Let's Help Baltimoreans Hold On To Their Homes

October 15, 2006|By Vincent P. Quayle

Baltimore was once known as a city of homeowners.

That largely meant working families able to afford modest rowhouses, often financed by community-based savings and loans or backed by the federal government. Today, I worry that the city is becoming known not for homeownership but for its high rate of lost homes.

Quietly but tragically, we are in the midst of a foreclosure crisis that is costing us thousands of homeowners every year and destabilizing neighborhoods across the city. This crisis has prompted the creation of the Baltimore Homeownership Preservation Coalition, made up of nonprofits, foundations, private lenders and others. It's working to educate the public and push for much-needed support and policies to help people stay in their homes.

The work of the coalition, which is modeled on a similar effort in Chicago that is showing great promise, is critical and should be a priority for our elected leaders. As an important first step, stressed city homeowners who call 311 will now be patched through to immediate help from a "homeownership counselor."

How did we get here?

Through much of its four decades, St. Ambrose Housing Aid Center worked with three groups of homeowners facing foreclosure: those who had lost a job, had a serious health problem or had divorced.

In the 1990s, that began to change as aggressive real estate firms and unethical lenders set up shop in Baltimore, offering cheap houses and easy credit. The Federal Housing Administration, which offers better terms and protections for the borrower, and as recently as five years ago underwrote more than a third of the mortgages in the city, saw its share plummet to less than 5 percent.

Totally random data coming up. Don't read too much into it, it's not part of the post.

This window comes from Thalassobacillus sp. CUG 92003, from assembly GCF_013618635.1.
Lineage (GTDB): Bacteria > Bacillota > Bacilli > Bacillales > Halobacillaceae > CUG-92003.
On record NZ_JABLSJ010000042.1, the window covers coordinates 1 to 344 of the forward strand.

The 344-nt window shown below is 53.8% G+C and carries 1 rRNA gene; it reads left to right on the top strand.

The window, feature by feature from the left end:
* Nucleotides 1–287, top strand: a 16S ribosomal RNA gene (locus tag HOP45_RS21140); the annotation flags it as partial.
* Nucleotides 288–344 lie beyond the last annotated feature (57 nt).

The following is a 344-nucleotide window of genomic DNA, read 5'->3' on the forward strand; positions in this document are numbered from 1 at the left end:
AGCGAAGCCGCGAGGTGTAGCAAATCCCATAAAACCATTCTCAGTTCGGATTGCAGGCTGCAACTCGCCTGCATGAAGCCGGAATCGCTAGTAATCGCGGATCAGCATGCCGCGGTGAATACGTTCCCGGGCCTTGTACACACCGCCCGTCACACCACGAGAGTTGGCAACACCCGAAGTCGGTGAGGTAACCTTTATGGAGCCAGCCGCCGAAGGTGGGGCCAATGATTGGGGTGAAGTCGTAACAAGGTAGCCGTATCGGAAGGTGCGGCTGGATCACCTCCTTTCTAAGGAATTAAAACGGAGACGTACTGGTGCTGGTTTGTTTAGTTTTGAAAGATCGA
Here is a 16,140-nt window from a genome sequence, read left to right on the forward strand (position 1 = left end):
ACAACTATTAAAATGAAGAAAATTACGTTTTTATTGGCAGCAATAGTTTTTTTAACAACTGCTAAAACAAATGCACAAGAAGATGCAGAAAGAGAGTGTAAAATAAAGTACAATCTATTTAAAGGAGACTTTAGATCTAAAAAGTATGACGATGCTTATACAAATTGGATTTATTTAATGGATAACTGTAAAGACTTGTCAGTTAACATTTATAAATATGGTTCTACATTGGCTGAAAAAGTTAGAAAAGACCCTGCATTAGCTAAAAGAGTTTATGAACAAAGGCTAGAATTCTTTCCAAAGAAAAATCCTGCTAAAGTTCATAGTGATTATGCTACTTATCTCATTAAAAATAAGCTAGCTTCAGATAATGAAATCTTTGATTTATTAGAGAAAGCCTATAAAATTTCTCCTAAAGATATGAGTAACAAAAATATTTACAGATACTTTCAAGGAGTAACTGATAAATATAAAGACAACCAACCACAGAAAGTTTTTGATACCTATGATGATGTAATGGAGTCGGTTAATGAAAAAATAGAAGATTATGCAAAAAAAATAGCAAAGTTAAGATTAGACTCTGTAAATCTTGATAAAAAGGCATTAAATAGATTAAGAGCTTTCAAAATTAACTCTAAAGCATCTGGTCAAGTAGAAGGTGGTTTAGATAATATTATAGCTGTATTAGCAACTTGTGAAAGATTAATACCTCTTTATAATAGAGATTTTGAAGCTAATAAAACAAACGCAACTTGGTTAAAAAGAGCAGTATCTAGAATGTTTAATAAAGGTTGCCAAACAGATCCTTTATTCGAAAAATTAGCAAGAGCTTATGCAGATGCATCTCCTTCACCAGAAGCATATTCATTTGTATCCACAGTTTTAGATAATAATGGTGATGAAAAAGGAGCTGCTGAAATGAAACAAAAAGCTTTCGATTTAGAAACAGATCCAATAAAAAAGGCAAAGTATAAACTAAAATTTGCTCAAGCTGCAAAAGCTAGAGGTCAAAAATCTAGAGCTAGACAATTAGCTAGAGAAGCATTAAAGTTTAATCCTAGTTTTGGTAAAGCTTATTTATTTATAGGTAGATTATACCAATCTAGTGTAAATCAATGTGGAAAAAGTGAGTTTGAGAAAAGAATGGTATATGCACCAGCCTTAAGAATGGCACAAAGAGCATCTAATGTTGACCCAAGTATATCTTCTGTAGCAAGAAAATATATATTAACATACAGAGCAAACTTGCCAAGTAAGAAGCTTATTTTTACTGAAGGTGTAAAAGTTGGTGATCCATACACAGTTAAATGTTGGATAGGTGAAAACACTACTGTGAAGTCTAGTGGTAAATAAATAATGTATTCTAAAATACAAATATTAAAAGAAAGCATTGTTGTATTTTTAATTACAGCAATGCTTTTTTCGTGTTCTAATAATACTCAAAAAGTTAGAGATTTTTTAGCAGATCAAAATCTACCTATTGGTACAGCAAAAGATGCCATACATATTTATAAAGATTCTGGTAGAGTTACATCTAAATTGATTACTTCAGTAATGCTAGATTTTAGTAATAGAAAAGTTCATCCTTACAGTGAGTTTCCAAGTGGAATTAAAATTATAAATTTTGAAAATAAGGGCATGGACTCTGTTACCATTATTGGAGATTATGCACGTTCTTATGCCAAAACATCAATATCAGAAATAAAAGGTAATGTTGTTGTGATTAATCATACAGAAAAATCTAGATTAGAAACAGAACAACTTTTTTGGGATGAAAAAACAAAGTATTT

The result was a flood of foreclosures that continues today. While the number of foreclosure filings has declined recently, the rate of those filings remains extremely high compared with other cities such as Philadelphia and Boston.

Every day, distraught people on the verge of losing homes stream into our office. Sometimes we can work with the mortgage holder and help them save their homes; many times we can only hold their hands as the complex and fast-moving process unfolds.

Sadly, many of our clients shouldn't have bought a home in the first place.

Most are young women, single mothers who earn modest incomes, often working in service jobs. They were drawn to homeownership as a way to better their living situations, but they remain vulnerable to even small financial misfortunes.

Some were placed in homes by well-intentioned government programs. Others were lured by a relatively small group of lenders eager to make a quick buck on unsophisticated borrowers.

Things are likely to get even worse. Many Baltimore homeowners are caught in unaffordable new mortgage "products" that are difficult and costly to refinance. One setback can point these families down the road to foreclosure. Many others are stuck with adjustable-rate mortgages and interest rates that have climbed steadily.

Across the city, unless we do something, families will continue to lose their homes and much or all of their equity. It's not just about them. Entire neighborhoods suffer as foreclosures create vacant homes or neglected rentals that keep property values down.

In a new study, the Reinvestment Fund estimates that foreclosures in Baltimore have depressed the value of real estate in the city by $1.8 billion, which hurts homeowners and costs the city tax revenue.

The new homeownership preservation coalition is working to highlight the problem and seek solutions.

It could begin by passing stronger laws against predatory lending practices in Maryland and by strictly enforcing existing laws. We also need to stop selling homes to people who are not truly ready for the responsibility. That will require better counseling and screening of would-be homeowners.

This new coalition brings together many key players, including the city housing department, local foundations and national groups such as NeighborWorks America. Even CitiFinancial, a private lender, is helping to stop foreclosures because it knows that it, too, loses when a home is lost.

For so many years, Baltimore's miles and miles of brick rowhouses epitomized the city's proud record of homeownership.

I worry that unless we take action now, Baltimore will continue to be known for its rowhouses - but with foreclosure notices nailed to their doors.

Vincent P. Quayle is the executive director of the St. Ambrose Housing Aid Center in Baltimore. His e-mail is vinq@stambros.org.

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